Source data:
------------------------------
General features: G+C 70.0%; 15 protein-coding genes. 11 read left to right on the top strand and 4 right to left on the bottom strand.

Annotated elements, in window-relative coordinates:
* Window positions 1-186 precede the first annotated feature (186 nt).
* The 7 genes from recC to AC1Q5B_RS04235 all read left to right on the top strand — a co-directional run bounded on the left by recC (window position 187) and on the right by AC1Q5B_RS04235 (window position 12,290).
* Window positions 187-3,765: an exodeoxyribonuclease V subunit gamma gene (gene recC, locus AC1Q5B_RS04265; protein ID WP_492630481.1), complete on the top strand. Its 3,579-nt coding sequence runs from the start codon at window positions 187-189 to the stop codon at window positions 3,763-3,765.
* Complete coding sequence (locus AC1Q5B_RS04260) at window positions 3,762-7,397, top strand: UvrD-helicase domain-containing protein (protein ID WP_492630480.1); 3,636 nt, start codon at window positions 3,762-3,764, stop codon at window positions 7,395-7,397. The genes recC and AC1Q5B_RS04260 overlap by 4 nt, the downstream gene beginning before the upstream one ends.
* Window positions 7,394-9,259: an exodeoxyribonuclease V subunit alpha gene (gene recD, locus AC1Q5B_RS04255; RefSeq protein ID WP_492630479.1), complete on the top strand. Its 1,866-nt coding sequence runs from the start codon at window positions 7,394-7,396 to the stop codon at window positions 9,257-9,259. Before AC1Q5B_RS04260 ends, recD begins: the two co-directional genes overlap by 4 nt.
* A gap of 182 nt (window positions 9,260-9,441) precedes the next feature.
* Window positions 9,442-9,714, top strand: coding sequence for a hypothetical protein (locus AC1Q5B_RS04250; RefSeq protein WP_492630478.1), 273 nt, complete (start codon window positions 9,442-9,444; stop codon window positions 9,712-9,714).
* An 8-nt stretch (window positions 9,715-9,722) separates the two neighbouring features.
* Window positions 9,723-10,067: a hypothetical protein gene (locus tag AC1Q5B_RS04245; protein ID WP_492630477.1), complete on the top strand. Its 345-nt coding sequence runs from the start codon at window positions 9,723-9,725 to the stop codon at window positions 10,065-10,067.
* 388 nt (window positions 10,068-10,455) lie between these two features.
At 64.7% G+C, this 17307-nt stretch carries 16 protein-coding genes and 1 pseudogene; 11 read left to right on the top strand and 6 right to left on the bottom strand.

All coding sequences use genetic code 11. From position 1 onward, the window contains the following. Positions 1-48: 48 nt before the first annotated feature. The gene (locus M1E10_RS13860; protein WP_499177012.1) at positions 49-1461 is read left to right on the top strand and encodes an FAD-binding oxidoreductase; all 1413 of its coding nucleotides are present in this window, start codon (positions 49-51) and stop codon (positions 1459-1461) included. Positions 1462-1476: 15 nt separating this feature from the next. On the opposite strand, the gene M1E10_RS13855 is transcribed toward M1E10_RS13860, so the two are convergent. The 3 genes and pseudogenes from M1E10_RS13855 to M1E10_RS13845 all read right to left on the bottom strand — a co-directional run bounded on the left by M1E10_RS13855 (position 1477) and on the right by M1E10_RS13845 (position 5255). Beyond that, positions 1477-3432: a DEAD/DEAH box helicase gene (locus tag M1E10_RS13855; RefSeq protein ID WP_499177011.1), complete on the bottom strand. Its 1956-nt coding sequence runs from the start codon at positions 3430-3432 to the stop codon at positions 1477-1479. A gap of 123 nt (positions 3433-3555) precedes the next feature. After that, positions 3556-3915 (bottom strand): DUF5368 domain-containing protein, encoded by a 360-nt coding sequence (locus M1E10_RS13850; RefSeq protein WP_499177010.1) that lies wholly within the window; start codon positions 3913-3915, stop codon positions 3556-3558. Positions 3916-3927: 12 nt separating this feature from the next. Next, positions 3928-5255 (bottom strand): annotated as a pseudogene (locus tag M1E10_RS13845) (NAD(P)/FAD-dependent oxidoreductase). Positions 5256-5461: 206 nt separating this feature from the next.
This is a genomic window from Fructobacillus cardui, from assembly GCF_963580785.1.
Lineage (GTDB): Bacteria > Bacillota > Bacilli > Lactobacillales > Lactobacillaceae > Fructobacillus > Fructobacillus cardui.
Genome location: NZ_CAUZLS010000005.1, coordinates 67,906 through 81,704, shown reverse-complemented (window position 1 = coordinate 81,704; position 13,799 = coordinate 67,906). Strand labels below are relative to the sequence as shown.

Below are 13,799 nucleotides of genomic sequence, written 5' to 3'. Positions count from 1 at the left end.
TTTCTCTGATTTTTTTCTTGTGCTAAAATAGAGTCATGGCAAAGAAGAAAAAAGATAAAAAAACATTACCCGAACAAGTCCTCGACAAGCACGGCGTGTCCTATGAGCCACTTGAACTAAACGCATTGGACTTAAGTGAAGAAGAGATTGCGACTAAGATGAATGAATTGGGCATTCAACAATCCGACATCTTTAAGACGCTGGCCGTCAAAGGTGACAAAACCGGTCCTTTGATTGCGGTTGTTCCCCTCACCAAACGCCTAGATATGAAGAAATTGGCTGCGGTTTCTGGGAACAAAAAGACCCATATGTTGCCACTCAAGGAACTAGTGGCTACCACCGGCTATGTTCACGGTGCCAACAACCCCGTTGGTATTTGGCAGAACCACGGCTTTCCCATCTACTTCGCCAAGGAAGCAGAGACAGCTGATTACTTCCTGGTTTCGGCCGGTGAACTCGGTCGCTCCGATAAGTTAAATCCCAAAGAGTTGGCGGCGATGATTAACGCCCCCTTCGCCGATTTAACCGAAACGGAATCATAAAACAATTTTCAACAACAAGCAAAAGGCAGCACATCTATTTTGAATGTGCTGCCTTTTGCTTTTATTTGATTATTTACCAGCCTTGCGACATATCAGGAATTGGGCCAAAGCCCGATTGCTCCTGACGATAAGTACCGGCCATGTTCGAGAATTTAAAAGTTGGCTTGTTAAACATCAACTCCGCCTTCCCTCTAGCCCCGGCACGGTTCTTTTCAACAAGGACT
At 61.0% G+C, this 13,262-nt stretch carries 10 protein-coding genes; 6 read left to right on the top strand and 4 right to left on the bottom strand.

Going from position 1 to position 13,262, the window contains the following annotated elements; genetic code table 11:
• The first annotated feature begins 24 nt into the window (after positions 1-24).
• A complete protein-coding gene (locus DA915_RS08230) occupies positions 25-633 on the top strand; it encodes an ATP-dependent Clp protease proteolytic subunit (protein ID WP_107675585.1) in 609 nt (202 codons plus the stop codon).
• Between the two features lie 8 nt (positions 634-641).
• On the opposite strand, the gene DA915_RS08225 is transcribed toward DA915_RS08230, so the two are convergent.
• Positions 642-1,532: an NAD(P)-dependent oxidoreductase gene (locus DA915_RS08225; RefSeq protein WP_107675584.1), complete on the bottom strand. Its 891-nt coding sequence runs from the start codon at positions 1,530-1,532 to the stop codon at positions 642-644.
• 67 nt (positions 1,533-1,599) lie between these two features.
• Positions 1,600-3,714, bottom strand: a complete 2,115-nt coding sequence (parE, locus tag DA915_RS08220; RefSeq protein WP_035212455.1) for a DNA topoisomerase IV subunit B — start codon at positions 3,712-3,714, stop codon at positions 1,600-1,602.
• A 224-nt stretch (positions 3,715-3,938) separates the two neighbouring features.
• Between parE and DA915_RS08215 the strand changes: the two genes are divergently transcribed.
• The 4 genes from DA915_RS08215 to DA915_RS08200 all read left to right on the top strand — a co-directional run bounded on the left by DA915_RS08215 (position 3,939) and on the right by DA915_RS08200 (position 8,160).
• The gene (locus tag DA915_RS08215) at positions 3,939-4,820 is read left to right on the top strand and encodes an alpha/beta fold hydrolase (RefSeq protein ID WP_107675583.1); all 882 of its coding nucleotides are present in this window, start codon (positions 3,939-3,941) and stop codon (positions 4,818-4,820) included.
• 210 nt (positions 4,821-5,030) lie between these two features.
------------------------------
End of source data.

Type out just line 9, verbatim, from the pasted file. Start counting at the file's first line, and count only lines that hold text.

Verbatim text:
* Window positions 9,442-9,714, top strand: coding sequence for a hypothetical protein (locus AC1Q5B_RS04250; RefSeq protein WP_492630478.1), 273 nt, complete (start codon window positions 9,442-9,444; stop codon window positions 9,712-9,714).